- Successful CI assemblies, says Mulgan, achieve an appropriate balance between their functional capabilities. For example, as noted previously, CI assemblies might erroneously trade memory for creativity if they value innovation above all else. Similarly, CI assemblies can be rich in data, but poor in judgement and wisdom; or they can be rich in empathy and creativity, but poor in data. Mulgan doesn’t provide much by way of additional design advice in this regard, but it is clear that an autonomous and vigilant intelligence must pay attention to any imbalance in the nature of its own process. In principle, the balanced and full use of all CI capabilities is needed to guide quality decision-making and collective action.
- Successful CI assemblies also achieve requisite focus on the task at hand, says Mulgan. Attending to what matters, ignoring distractions, and staying task focused can be challenging, particularly in situations where there is uncertainty as regards the nature of a problem a group is addressing. Mulgan doesn’t elaborate on how different CI methods can be used to regulate focus. (A separate book or workbook on CI methods would be useful.)
- Successful CI assemblies orchestrate systematic reflection. They are reflexive in the sense that the intelligence process reflects upon itself, and is recursive and builds upon itself. The more explicit the data, predictions, processes, and learning outcomes, the easier it is to reflect upon and recursively evolve CI processes, and the more readily a group can exercise self-suspicion, critical thinking and iteratively redesign their approach.
- Finally, successful CI assemblies integrate for action. As Mulgan puts it, life depends on action, and part of the wisdom of intelligence is the ability to make the move from thinking to action. Although we must often broaden our view and embrace complexity to establish shared understanding and perspective, successful CI assemblies search for simplicity at the far side of complexity. Rather than become immobilized in a field of high-dimensional choices, says Mulgan, successful CI assemblies have the capacity to move toward simplicity in the enactment of a particular decision, or a set of linked decisions.
Groups may fail to exercise these principles of CI in action. There are many reasons for this: groups may fail to even consider the principles in the first place; they may lose awareness of them as they work together; or regress to unprincipled modes of operation under conditions of stress or time pressure. Many influences disrupt and distort principled action, says Mulgan — distractions, lies, rumours, heuristic thinking, opaque processes, trolling and spamming, to name a few. However, in an ideal scenario – where CI capabilities are present, CI infrastructures are in place, and a model of organisation that pays heed to the five principles of CI is used – a CI assembly should be capable of learning. Ideally, a CI assembly should also be capable of evolving its own learning process (e.g., by generating new models and new approaches to learning as needed). It is at this point that Mulgan introduces the idea of learning loops.
According to Mulgan, CI assemblies and models of organisation need to allow for different levels of learning, each of which involves a different way of adapting to the environment. Mulgan distinguishes three learning loops. First-loop learning involves the application of existing models or methods to process data, analyse problems and make decisions. For example, in human-machine CI assemblies, machine algorithms can be used to support first-loop tasks if established rules and models of analysing data and arriving at a decision are available (e.g., analysing a play configuration and searching a decision space for the next best move in a game of chess). However, as Mulgan notes, computers may be powerful tools for playing chess, but they are not good at designing new games.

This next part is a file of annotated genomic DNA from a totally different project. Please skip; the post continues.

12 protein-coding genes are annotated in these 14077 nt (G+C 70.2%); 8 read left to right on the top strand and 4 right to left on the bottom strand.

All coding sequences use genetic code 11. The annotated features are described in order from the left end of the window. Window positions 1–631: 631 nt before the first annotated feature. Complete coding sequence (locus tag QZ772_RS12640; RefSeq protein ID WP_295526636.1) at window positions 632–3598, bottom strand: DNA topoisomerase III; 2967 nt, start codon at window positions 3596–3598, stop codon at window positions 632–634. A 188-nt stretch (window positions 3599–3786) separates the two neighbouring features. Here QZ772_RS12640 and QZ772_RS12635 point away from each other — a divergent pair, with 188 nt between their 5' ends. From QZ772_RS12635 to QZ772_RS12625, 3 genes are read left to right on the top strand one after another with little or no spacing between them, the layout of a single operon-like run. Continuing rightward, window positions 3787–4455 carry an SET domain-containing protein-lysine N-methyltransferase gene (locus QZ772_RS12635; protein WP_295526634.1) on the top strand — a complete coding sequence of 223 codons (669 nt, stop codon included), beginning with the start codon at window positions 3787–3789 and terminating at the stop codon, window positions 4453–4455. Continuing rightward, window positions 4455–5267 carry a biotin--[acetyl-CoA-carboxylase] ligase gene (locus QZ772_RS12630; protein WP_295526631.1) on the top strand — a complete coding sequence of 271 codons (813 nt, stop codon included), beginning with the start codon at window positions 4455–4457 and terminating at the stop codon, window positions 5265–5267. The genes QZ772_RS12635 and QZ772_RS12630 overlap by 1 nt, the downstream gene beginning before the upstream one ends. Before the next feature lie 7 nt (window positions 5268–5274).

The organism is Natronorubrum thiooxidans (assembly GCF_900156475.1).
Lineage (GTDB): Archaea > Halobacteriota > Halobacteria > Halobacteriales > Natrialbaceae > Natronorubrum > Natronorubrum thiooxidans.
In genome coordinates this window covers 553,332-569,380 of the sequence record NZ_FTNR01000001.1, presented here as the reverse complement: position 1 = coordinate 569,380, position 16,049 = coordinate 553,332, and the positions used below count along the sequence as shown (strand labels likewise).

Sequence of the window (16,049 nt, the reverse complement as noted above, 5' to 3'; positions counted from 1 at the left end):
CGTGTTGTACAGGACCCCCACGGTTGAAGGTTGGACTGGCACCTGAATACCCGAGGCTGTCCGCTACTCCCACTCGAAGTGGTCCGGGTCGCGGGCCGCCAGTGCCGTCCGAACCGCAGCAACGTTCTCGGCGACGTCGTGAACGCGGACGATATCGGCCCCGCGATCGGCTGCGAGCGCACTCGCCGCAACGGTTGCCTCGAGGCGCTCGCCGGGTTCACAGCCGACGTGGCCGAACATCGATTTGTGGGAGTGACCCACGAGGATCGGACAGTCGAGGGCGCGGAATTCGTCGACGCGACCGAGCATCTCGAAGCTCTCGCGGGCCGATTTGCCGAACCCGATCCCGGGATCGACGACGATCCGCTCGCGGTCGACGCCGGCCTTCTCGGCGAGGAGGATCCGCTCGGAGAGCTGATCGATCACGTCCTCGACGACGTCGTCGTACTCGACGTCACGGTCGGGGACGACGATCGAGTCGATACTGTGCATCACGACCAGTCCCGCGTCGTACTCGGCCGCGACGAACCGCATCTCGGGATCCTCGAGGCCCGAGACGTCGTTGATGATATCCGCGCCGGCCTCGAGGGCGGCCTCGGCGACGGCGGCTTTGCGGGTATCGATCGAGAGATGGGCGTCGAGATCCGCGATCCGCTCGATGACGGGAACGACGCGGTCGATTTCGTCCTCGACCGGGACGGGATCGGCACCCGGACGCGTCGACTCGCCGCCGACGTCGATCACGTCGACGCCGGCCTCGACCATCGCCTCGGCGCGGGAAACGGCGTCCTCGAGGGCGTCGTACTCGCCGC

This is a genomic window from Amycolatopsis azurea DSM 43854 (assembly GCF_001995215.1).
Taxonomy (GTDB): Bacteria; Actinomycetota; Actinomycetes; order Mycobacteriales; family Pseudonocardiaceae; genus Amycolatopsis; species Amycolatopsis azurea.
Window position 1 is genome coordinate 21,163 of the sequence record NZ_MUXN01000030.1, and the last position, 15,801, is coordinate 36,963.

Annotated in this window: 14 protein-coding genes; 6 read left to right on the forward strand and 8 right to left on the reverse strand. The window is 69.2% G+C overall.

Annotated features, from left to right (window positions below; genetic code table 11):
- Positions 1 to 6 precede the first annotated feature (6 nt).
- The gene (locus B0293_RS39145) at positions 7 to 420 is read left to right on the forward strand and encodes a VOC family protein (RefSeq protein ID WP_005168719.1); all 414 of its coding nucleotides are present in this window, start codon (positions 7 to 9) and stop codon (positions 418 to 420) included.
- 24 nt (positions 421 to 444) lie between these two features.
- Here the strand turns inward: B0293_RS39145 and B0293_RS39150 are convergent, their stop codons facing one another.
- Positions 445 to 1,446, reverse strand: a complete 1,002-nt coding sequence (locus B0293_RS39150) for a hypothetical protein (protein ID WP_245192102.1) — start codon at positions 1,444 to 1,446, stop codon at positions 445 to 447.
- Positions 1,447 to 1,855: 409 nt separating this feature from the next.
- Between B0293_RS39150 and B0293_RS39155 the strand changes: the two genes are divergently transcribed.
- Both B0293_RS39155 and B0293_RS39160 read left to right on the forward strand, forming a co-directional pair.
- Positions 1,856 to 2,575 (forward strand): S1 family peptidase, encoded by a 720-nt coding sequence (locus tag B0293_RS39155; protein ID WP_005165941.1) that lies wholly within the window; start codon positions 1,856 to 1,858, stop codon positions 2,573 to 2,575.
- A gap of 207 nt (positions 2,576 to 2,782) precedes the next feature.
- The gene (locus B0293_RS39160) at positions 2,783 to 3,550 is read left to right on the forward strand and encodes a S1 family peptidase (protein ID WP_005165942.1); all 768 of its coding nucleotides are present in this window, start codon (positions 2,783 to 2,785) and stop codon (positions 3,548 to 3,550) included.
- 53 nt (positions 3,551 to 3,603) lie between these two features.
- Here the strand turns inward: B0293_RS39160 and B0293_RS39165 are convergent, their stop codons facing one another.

Specifically, computers struggle with the generative nature of second-loop learning. When there is a need to change the model that is used to support intelligent action in an uncertain environment, second-loop learning is needed. In this situation, learning must extend beyond existing rules to create new categories or relationships. An intelligent group can design new models when existing models no longer work. Second-loop learning requires an exploratory, reflective, generative stance, as new models are developed through a process of reflection.
Finally, a third loop of learning creates new ways of thinking, for example, by changing underlying ontologies, epistemologies, methods, philosophies of social organisation, systems of science and practice, and so on. In stable environments, where the rules of play are predictable, first loop learning may work well, says Mulgan, whereas in more changeable and unstable environments a capacity to modify models and generate new ways of thinking is often necessary. This view resonates with the basic model of learning and development proposed by the influential psychologist, Jean Piaget. As Piaget described it, intellectual development is driven by the joint processes of organisation and adaptation – we organise information into mental models (or schemas) that support our ability to adapt to our environment. Our mental model of the world may work for a time to assimilate aspects of our reality (e.g., a child may get by for a time by calling every four-legged creature in the neighbourhood “Doggie”). But reality is always more complex than our simple mental models suggest, and when people are faced with new information (e.g., when the child’s parents say, “No, that’s a cat”), their mental model needs to accommodate this new information. Slowly but surely, a new level of organisation and adaptation is achieved — a new and more complex model of reality emerges (e.g., eventually, the child distinguishes two species of quadruped, and can voice the correct label when these neighbourhood mammals are seen roaming around outside), and on the learning goes from there. Extending Piaget’s view of organisation and adaptation from individual intellectual development to collective intellectual development is useful in certain respects, but the challenge of developing and promoting CI remains. Indeed, building the discipline of CI requires significant investment in third loop learning, as we seek to generate useful ontologies, epistemologies, methods, systems of science and practice, and systems of social and political organisation that support the coordination of people and machines into the Big Mind that Mulgan hopes for. This is effortful, costly work and thus some consideration of the cognitive economics of CI is warranted.